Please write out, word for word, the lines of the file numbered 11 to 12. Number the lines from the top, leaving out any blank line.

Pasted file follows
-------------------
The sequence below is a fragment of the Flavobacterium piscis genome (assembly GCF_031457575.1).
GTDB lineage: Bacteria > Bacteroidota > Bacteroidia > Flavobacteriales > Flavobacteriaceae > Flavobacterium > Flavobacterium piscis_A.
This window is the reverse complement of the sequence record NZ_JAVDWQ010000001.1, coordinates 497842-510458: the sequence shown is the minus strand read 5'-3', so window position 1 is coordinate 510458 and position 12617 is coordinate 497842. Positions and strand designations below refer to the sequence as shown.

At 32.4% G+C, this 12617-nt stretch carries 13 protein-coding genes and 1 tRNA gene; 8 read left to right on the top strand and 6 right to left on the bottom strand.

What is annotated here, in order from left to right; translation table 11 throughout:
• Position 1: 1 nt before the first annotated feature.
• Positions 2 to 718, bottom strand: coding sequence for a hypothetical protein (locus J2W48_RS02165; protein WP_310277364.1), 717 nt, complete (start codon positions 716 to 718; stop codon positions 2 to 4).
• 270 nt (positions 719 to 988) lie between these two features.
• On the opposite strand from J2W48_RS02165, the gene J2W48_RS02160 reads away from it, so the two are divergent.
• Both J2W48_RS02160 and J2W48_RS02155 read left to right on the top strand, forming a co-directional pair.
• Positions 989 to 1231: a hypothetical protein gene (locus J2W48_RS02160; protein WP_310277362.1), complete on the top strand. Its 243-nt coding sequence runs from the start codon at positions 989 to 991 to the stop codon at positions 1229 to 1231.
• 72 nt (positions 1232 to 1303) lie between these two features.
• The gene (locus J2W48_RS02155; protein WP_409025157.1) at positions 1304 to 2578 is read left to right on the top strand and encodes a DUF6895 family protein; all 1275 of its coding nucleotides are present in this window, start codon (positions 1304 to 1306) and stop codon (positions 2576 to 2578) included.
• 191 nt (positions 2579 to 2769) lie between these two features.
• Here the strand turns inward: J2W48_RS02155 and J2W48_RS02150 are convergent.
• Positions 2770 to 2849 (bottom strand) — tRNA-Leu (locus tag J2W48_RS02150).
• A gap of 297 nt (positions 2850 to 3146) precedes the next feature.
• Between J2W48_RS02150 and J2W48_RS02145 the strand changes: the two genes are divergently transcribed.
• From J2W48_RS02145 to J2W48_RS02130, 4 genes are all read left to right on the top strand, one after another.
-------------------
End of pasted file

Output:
• Positions 989 to 1231: a hypothetical protein gene (locus J2W48_RS02160; protein WP_310277362.1), complete on the top strand. Its 243-nt coding sequence runs from the start codon at positions 989 to 991 to the stop codon at positions 1229 to 1231.
• 72 nt (positions 1232 to 1303) lie between these two features.